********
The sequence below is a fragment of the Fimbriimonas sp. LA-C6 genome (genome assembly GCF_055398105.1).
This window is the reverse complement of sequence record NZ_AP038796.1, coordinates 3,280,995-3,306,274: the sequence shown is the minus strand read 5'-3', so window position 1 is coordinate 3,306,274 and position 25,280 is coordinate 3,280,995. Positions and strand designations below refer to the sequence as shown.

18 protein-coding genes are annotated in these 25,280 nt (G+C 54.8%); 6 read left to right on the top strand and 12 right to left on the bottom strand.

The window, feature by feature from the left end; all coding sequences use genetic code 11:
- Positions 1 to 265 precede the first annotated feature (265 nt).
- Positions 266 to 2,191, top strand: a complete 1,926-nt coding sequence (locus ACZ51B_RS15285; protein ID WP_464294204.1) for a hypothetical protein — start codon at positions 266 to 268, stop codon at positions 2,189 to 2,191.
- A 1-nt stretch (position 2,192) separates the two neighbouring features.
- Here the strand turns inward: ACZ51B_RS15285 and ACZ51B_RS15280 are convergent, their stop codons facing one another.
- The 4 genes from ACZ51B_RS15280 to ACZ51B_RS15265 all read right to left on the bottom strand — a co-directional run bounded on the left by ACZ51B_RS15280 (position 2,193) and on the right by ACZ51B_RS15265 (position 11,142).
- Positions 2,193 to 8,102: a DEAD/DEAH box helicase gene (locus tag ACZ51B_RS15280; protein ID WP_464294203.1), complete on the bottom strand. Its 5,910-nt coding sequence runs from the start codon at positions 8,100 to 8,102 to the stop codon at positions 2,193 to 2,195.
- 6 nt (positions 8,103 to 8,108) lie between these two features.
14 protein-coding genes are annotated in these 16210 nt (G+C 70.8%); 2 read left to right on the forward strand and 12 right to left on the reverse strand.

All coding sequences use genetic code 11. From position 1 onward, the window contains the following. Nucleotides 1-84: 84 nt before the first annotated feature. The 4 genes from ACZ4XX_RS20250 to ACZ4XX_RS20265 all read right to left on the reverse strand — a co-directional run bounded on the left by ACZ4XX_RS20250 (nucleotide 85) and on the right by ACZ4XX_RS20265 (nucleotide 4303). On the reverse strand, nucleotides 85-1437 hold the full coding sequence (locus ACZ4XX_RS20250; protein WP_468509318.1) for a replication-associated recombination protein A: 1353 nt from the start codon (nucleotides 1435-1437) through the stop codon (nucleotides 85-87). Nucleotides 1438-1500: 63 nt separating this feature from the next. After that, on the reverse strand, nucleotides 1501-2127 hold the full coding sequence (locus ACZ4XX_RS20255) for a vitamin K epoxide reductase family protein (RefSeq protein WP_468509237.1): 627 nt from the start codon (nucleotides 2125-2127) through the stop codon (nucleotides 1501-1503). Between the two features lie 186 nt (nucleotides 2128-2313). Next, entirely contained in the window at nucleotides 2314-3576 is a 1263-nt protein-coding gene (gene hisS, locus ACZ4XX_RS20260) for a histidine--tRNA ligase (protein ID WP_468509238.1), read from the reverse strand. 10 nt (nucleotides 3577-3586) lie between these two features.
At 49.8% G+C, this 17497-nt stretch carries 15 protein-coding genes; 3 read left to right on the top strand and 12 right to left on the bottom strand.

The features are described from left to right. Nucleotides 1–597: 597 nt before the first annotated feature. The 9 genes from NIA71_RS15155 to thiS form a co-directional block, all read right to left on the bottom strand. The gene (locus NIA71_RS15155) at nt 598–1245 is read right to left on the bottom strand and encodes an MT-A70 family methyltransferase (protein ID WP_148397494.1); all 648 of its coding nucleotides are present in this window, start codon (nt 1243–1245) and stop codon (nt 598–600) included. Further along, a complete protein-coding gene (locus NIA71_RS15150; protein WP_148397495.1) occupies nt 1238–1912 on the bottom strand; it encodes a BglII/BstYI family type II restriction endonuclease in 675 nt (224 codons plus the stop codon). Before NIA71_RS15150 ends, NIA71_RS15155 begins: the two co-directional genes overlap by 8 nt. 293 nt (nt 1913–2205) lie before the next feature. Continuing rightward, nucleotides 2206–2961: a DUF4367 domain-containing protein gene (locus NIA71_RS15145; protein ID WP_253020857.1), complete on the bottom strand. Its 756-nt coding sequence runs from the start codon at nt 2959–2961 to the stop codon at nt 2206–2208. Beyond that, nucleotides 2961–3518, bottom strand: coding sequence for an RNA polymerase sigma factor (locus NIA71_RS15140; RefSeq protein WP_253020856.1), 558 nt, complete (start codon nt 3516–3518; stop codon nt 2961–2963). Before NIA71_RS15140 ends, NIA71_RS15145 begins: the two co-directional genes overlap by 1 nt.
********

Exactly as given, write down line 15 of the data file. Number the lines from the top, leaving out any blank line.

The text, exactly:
The features are described from left to right. Nucleotides 1–597: 597 nt before the first annotated feature. The 9 genes from NIA71_RS15155 to thiS form a co-directional block, all read right to left on the bottom strand. The gene (locus NIA71_RS15155) at nt 598–1245 is read right to left on the bottom strand and encodes an MT-A70 family methyltransferase (protein ID WP_148397494.1); all 648 of its coding nucleotides are present in this window, start codon (nt 1243–1245) and stop codon (nt 598–600) included. Further along, a complete protein-coding gene (locus NIA71_RS15150; protein WP_148397495.1) occupies nt 1238–1912 on the bottom strand; it encodes a BglII/BstYI family type II restriction endonuclease in 675 nt (224 codons plus the stop codon). Before NIA71_RS15150 ends, NIA71_RS15155 begins: the two co-directional genes overlap by 8 nt. 293 nt (nt 1913–2205) lie before the next feature. Continuing rightward, nucleotides 2206–2961: a DUF4367 domain-containing protein gene (locus NIA71_RS15145; protein ID WP_253020857.1), complete on the bottom strand. Its 756-nt coding sequence runs from the start codon at nt 2959–2961 to the stop codon at nt 2206–2208. Beyond that, nucleotides 2961–3518, bottom strand: coding sequence for an RNA polymerase sigma factor (locus NIA71_RS15140; RefSeq protein WP_253020856.1), 558 nt, complete (start codon nt 3516–3518; stop codon nt 2961–2963). Before NIA71_RS15140 ends, NIA71_RS15145 begins: the two co-directional genes overlap by 1 nt.